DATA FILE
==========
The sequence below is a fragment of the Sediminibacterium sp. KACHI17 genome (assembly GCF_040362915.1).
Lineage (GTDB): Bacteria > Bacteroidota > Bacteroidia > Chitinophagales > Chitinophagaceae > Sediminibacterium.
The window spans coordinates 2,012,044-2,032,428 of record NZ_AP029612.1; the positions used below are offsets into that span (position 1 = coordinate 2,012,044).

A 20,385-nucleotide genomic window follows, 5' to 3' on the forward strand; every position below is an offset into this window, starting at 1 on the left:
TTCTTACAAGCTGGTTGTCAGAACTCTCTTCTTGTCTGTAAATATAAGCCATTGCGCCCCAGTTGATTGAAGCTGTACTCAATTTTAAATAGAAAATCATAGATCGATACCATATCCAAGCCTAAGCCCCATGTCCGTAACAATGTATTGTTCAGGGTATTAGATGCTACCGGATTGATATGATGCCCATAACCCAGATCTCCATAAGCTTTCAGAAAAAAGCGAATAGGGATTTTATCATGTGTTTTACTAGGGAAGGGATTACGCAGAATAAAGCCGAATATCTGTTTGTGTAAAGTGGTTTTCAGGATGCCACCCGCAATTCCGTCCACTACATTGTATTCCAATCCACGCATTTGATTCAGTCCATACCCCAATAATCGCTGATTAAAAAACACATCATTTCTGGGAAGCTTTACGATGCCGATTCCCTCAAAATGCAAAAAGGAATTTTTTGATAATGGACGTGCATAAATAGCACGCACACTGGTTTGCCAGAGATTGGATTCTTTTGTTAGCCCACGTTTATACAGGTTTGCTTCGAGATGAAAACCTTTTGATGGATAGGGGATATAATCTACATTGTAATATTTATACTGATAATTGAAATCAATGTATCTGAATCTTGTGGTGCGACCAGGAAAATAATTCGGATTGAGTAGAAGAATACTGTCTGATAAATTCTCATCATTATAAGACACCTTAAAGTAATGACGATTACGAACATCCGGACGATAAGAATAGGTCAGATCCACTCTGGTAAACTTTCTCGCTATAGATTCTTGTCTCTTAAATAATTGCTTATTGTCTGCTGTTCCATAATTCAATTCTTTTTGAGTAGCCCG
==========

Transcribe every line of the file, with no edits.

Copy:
The sequence below is a fragment of the Sediminibacterium sp. KACHI17 genome (assembly GCF_040362915.1).
Lineage (GTDB): Bacteria > Bacteroidota > Bacteroidia > Chitinophagales > Chitinophagaceae > Sediminibacterium.
The window spans coordinates 2,012,044-2,032,428 of record NZ_AP029612.1; the positions used below are offsets into that span (position 1 = coordinate 2,012,044).

A 20,385-nucleotide genomic window follows, 5' to 3' on the forward strand; every position below is an offset into this window, starting at 1 on the left:
TTCTTACAAGCTGGTTGTCAGAACTCTCTTCTTGTCTGTAAATATAAGCCATTGCGCCCCAGTTGATTGAAGCTGTACTCAATTTTAAATAGAAAATCATAGATCGATACCATATCCAAGCCTAAGCCCCATGTCCGTAACAATGTATTGTTCAGGGTATTAGATGCTACCGGATTGATATGATGCCCATAACCCAGATCTCCATAAGCTTTCAGAAAAAAGCGAATAGGGATTTTATCATGTGTTTTACTAGGGAAGGGATTACGCAGAATAAAGCCGAATATCTGTTTGTGTAAAGTGGTTTTCAGGATGCCACCCGCAATTCCGTCCACTACATTGTATTCCAATCCACGCATTTGATTCAGTCCATACCCCAATAATCGCTGATTAAAAAACACATCATTTCTGGGAAGCTTTACGATGCCGATTCCCTCAAAATGCAAAAAGGAATTTTTTGATAATGGACGTGCATAAATAGCACGCACACTGGTTTGCCAGAGATTGGATTCTTTTGTTAGCCCACGTTTATACAGGTTTGCTTCGAGATGAAAACCTTTTGATGGATAGGGGATATAATCTACATTGTAATATTTATACTGATAATTGAAATCAATGTATCTGAATCTTGTGGTGCGACCAGGAAAATAATTCGGATTGAGTAGAAGAATACTGTCTGATAAATTCTCATCATTATAAGACACCTTAAAGTAATGACGATTACGAACATCCGGACGATAAGAATAGGTCAGATCCACTCTGGTAAACTTTCTCGCTATAGATTCTTGTCTCTTAAATAATTGCTTATTGTCTGCTGTTCCATAATTCAATTCTTTTTGAGTAGCCCG